18 January 2008 | Dragon Bay
We weighed anchor around 7AM this morning and headed out around southwest point of Grenada for Dragon Bay. Dragon Bay is a small Bay with just enough room for two or three friendly boats on moderate scope. The edges are very reefy and rocky. There are lots of nice open spots of sand to anchor in however and there's a good six feet of water pretty close in to the beach. That said I wouldn't get too close because the not so uncommon light morning westerly breeze may come ghosting in to set you on the sand while you dream.
Doris came in, turned around and left, and after checking out Happy Hill returned to anchor next to us. We later discovered that the 2007/2008 cruising guide they had claims that these two harbors are no anchor zones and that you are to pick up the moorings. There were no mooring in either harbor as of yet. Our 05/06 guide made no mention of restrictions and recommended both anchorages. It seems the mooring plans are still plans. After consulting some folks on shore they suggested we anchor in sand until the moorings arrive. We had both avoided the grass which was growing thick in the deeper water at the mouth of the harbor.
Stian had cut his leg up a bit in Tobago and after a doctors visit was prohibited from diving. This gave him the job of watching the kids while Tina, Hideko and I dove the point.
We did a short swim from the boat on the surface out to the reefs edge. From there we dove down to about 15 feet and began to follow the reef out to the point. At the point several huge chunks of rock seem to have tumbled into the sea creating a large barrier between the bays but with swim throughs and channels between them.
We swam out around the rocks to where the reef formed a wall heading roughly north south. We descended down to the sand bottom at about 50 feet and swam along the base of the wall. The reef is lovely and filled with fish. Tina spotted a turtle and a spiny lobster early in our dive. We ran across a huge spider crab and several other crustaceans, including various cleaner shrimp.
As we came up the reef from the sub-straight into the little bay formed by Mouliniere Point we arrived at the first of several underwater statues. This one was a table with a chair and a basket of fruit set in the sand. Sandy channels 20 feet or so deep run in between the coral heads in this area and the statues are placed in the sand at various locations throughout the reef. At the south end we found a large sandy patch with a statue six feet high and perhaps 15 feet in diameter depicting a large group of people holding hands. The statuary is fairly shallow as are the coral heads up near the cliff making this a great snorkeling location.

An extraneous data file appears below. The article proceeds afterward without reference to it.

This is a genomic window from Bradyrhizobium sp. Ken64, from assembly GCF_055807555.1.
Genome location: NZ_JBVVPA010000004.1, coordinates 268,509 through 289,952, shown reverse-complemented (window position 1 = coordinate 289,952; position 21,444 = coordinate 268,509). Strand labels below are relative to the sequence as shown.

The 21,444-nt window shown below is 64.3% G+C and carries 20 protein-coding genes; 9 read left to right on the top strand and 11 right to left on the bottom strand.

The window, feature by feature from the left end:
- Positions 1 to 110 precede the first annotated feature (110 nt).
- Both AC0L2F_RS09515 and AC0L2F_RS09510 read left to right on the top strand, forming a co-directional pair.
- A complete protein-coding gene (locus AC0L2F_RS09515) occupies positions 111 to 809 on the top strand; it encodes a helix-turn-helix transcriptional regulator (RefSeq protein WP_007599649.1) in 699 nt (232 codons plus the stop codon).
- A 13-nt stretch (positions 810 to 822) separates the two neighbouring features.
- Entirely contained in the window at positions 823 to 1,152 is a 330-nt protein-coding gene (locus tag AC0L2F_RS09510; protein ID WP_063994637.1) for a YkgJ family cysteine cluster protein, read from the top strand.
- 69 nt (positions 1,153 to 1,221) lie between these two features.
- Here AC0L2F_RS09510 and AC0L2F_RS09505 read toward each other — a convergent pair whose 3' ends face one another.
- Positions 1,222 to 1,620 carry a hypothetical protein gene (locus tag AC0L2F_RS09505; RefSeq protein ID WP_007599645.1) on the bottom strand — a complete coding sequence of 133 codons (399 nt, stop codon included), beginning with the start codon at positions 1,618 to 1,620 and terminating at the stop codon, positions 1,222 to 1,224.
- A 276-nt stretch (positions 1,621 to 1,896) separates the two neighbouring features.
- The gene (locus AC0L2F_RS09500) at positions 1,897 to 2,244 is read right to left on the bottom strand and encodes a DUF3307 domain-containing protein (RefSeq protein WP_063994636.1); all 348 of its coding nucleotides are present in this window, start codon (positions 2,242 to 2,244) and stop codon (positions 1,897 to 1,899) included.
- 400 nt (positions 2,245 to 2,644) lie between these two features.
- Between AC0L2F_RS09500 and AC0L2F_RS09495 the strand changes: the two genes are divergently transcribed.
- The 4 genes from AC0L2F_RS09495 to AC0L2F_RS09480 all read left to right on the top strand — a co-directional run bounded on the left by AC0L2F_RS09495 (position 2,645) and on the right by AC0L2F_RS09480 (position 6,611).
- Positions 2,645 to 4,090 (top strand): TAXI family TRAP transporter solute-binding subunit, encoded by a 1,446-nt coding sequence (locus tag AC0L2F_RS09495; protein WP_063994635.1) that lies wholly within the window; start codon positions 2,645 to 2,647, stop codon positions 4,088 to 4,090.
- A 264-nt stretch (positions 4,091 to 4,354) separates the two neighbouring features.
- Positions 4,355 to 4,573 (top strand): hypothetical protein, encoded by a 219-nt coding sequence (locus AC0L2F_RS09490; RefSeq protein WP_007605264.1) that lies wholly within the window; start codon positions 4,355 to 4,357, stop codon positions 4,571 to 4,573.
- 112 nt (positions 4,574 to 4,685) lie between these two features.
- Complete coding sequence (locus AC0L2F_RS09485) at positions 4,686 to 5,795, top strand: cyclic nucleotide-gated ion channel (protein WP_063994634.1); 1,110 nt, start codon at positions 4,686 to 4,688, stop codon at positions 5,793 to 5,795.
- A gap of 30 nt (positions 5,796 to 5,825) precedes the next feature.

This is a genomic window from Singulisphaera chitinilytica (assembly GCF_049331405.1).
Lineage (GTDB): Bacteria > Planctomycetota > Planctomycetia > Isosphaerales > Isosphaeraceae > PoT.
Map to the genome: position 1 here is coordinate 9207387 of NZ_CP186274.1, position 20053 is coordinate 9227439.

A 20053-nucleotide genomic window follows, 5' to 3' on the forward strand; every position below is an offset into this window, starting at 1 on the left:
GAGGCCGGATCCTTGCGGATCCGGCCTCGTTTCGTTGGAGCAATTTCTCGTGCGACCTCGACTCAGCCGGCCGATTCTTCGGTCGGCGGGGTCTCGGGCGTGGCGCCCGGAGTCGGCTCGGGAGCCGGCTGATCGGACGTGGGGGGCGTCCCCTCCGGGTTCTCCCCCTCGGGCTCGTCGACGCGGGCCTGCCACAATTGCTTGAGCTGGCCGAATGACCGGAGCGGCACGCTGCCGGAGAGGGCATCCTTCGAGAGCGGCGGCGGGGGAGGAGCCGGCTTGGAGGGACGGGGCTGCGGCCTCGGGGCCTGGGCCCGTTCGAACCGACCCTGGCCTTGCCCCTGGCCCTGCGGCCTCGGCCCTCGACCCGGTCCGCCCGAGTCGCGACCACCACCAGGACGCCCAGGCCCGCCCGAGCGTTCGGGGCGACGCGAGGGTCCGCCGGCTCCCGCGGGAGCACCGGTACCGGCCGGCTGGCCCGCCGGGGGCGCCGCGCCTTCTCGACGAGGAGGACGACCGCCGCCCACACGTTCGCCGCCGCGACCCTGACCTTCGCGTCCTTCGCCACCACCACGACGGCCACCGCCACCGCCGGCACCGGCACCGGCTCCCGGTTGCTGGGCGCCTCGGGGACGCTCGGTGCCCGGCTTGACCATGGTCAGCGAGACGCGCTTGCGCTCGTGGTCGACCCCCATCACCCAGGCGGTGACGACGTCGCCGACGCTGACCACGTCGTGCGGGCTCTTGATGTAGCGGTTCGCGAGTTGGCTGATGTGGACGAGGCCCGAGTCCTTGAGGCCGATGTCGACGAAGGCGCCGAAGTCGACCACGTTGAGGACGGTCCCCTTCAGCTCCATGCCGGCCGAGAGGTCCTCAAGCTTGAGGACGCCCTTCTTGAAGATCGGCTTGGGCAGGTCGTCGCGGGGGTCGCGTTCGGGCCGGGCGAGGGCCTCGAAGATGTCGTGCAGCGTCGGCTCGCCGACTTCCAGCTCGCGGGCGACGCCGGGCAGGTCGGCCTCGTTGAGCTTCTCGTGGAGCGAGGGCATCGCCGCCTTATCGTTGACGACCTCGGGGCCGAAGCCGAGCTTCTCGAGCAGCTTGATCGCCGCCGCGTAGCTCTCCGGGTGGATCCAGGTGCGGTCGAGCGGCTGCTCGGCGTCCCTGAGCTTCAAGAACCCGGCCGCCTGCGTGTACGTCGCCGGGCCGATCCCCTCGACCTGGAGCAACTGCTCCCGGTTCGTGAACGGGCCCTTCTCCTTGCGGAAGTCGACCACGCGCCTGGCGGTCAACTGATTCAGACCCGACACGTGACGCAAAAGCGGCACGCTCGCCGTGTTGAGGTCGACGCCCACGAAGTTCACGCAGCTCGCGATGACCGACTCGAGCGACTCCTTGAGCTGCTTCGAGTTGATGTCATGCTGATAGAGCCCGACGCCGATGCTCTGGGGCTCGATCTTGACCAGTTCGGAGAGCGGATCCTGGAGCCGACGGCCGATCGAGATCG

We worked our way back through the reef discovering several other impressive statues. As we reached the big rocks we were confronted by a huge school of Silver Sides with some Great Barracuda prowling about the perimeter. It is amazing to swim through a school of hundreds of small fish and watch as they twitch and change directions almost as of a single mind.
After the dive we cleaned up the gear and had a nice filling pasta dinner. August and Agnes seemed to be having a fun day topside and enjoyed the pasta. I think Agnes wore as much as she ate and unfortunately it was a red sauce, nothing a quick swim wouldn't cure though.
The weather was going to get stiff over the next few days so Doris needed to get going, as she was headed for Bequia to meet friends. We said goodbye to our friends from afar and promised to stop by in Bergen if we got the guts to sail that far north in Europe. I have been told by a few English folks that the cruising up in Norway and Sweden in lovely but you know what they say about mad dogs and Englishmen.
We had made a reservation with Port Louis Marina in the morning over the VHF on the way up to Dragon Bay. Tomorrow morning we would start our final big Swingin' on a Star improvement projects and needed to be on a dock somewhere with good access to a chandlery. Prior to the existence of Port Louis, the Grenada Yacht Club would have been the only option. This week, however there was a fishing tournament and the place was packed to capacity with sport fishers.
We motored the short way south to Port Loius and parked at the end of the new mega yacht pier across from a 170 footer and a few ARC boats. We were met by very professional staff on the dock who helped us tie up to the bollards that would be suitable for a 500 ton cargo ship. The Port Louis project was certainly moving along.